The pope also made an impassioned plea for the protection of children, where rights groups say minors are mistreated by Israel.
"Children are crying, they are crying a lot, and their crying challenges us," the Argentine pontiff told thousands of Roman Catholic pilgrims in Bethlehem.
"All too many children continue to be exploited, maltreated, enslaved, prey to violence and illicit trafficking. Still too many children live in exile, as refugees," said the pontiff.
"Their cry is stifled: they must fight, they must work, they cannot cry! But their mothers cry for them. They weep for their children, and they refuse to be consoled," he said.
Children are "a marker indicating the health of families, society and the whole world," Francis said, speaking in front of a giant tableau of the birth of Jesus.
International rights groups have heavily criticized the treatment of Palestinian youngsters by Israel's military, with a report this month finding increasing numbers of arrested minors are placed in solitary confinement.
Under international pressure to introduce reforms, the Israeli army agreed last year to try alternative treatment of children detained in the West Bank, but the UN Children's Fund has warned of ongoing physical violence and verbal abuse.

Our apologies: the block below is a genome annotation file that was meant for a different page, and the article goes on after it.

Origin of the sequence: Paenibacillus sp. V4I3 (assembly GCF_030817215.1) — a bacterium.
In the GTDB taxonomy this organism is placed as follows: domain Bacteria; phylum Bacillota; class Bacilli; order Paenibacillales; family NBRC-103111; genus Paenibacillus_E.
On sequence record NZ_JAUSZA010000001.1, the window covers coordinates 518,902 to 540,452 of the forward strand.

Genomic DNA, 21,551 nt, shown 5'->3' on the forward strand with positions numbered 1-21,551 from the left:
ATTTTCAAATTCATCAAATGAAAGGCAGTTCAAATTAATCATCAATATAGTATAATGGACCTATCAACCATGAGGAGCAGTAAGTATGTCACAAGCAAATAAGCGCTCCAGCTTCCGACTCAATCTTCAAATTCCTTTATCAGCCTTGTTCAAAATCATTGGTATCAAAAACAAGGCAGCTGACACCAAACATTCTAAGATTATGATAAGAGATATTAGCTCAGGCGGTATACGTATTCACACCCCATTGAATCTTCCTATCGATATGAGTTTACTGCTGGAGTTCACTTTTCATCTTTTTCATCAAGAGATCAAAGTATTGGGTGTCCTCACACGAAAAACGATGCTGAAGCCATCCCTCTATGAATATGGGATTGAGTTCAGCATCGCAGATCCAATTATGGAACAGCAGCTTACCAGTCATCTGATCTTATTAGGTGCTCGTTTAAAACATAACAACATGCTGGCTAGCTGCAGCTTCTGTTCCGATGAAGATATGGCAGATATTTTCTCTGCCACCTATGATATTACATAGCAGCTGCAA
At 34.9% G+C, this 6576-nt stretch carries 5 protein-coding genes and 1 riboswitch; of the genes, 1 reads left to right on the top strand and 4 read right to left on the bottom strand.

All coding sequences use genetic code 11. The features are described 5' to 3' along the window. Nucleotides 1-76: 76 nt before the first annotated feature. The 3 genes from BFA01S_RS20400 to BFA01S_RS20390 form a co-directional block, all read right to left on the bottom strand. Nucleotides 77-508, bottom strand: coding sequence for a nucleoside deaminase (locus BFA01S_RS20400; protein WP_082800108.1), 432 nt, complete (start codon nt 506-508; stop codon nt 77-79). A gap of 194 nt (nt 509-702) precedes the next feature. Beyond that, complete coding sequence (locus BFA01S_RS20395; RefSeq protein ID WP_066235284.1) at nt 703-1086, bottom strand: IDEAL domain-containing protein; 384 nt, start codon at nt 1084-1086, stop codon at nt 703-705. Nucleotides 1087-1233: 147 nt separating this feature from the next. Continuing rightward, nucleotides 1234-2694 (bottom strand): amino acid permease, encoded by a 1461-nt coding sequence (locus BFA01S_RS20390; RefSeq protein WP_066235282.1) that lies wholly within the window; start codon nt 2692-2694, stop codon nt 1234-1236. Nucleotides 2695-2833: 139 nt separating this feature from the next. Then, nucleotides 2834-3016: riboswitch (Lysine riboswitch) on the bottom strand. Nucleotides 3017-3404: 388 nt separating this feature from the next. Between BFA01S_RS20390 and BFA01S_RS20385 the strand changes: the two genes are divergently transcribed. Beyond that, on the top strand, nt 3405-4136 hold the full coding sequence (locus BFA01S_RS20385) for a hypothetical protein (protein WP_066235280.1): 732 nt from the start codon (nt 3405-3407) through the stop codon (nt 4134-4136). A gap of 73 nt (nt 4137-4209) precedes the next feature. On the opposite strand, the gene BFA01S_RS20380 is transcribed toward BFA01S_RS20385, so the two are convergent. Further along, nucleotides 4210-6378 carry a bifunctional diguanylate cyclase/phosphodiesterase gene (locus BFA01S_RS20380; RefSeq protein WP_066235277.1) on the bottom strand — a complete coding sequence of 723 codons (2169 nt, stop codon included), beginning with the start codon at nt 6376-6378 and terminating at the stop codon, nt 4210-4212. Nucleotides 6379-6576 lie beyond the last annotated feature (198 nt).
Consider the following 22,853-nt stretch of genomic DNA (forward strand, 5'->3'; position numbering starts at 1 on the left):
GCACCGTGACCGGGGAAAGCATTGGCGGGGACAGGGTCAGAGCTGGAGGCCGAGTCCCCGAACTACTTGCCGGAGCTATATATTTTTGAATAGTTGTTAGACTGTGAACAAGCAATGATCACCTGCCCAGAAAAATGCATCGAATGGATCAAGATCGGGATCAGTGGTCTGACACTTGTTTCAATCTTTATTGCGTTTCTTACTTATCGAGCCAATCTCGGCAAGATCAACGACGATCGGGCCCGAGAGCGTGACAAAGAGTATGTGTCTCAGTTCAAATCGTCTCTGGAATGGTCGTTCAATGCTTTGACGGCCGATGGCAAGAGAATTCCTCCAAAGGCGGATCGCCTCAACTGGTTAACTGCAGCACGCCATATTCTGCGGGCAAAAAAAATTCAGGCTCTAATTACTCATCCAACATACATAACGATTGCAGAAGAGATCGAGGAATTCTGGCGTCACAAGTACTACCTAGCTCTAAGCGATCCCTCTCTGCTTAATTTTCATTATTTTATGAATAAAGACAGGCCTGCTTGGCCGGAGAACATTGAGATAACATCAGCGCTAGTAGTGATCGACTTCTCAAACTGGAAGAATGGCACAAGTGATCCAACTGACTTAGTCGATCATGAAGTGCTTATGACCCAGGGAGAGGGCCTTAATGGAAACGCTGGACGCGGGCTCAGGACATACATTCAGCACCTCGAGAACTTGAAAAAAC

A 2013 UNICEF report found Israel was the only country in the world to systematically try children in military courts, often after being aggressively awakened in the night by armed soldiers, blindfolded and deprived of sleep.
The vast majority of arrests are for throwing stones.
Pope Francis' arrival in the West Bank early Sunday marked the start of the second
Homily of Pope Francis
Manger Square Holy Mass
Bethlehem – 25.05.2014
Extract - "The Child of Bethlehem is frail, like all newborn children. He cannot speak and yet he is the Word made flesh who came to transform the hearts and lives of all men and women. This Child, like every other child, is vulnerable; he needs to be accepted and protected. Today too, children need to be welcomed and defended, from the moment of their conception. Sadly, in this world of ours, with all its highly developed technology, great numbers of children continue to live in inhuman situations, on the fringes of society, in the peripheries of great cities and in the countryside. All too many children continue to be exploited, maltreated, enslaved, prey to violence and illicit trafficking. Still too many children live in exile, as refugees, at times lost at sea, particularly in the waters of the Mediterranean. Today, in acknowledging this, we feel shame before God, before God who became a child.